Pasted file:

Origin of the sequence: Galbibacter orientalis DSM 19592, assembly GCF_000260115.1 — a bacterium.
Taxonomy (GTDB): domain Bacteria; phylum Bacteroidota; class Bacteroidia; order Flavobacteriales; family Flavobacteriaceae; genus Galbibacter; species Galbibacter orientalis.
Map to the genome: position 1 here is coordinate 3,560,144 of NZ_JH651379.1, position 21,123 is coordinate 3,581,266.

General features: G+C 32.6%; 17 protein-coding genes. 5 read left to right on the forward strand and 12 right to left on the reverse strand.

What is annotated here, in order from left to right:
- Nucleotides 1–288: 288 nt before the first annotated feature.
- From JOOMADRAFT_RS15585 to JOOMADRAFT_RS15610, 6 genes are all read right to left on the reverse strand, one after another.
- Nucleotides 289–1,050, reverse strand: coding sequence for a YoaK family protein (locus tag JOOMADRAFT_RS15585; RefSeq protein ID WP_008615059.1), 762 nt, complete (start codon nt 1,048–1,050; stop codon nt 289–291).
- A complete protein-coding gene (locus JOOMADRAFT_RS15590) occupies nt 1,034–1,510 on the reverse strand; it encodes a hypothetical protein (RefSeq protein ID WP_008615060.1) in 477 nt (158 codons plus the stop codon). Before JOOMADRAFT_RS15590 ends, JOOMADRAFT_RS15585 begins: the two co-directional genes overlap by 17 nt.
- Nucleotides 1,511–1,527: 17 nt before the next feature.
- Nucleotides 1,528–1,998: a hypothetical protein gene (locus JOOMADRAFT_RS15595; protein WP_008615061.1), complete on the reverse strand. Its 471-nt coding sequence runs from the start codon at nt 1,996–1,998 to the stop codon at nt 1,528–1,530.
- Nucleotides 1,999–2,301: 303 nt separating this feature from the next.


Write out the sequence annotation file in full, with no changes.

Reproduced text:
Origin of the sequence: Galbibacter orientalis DSM 19592, assembly GCF_000260115.1 — a bacterium.
Taxonomy (GTDB): domain Bacteria; phylum Bacteroidota; class Bacteroidia; order Flavobacteriales; family Flavobacteriaceae; genus Galbibacter; species Galbibacter orientalis.
Map to the genome: position 1 here is coordinate 3,560,144 of NZ_JH651379.1, position 21,123 is coordinate 3,581,266.

General features: G+C 32.6%; 17 protein-coding genes. 5 read left to right on the forward strand and 12 right to left on the reverse strand.

What is annotated here, in order from left to right:
- Nucleotides 1–288: 288 nt before the first annotated feature.
- From JOOMADRAFT_RS15585 to JOOMADRAFT_RS15610, 6 genes are all read right to left on the reverse strand, one after another.
- Nucleotides 289–1,050, reverse strand: coding sequence for a YoaK family protein (locus tag JOOMADRAFT_RS15585; RefSeq protein ID WP_008615059.1), 762 nt, complete (start codon nt 1,048–1,050; stop codon nt 289–291).
- A complete protein-coding gene (locus JOOMADRAFT_RS15590) occupies nt 1,034–1,510 on the reverse strand; it encodes a hypothetical protein (RefSeq protein ID WP_008615060.1) in 477 nt (158 codons plus the stop codon). Before JOOMADRAFT_RS15590 ends, JOOMADRAFT_RS15585 begins: the two co-directional genes overlap by 17 nt.
- Nucleotides 1,511–1,527: 17 nt before the next feature.
- Nucleotides 1,528–1,998: a hypothetical protein gene (locus JOOMADRAFT_RS15595; protein WP_008615061.1), complete on the reverse strand. Its 471-nt coding sequence runs from the start codon at nt 1,996–1,998 to the stop codon at nt 1,528–1,530.
- Nucleotides 1,999–2,301: 303 nt separating this feature from the next.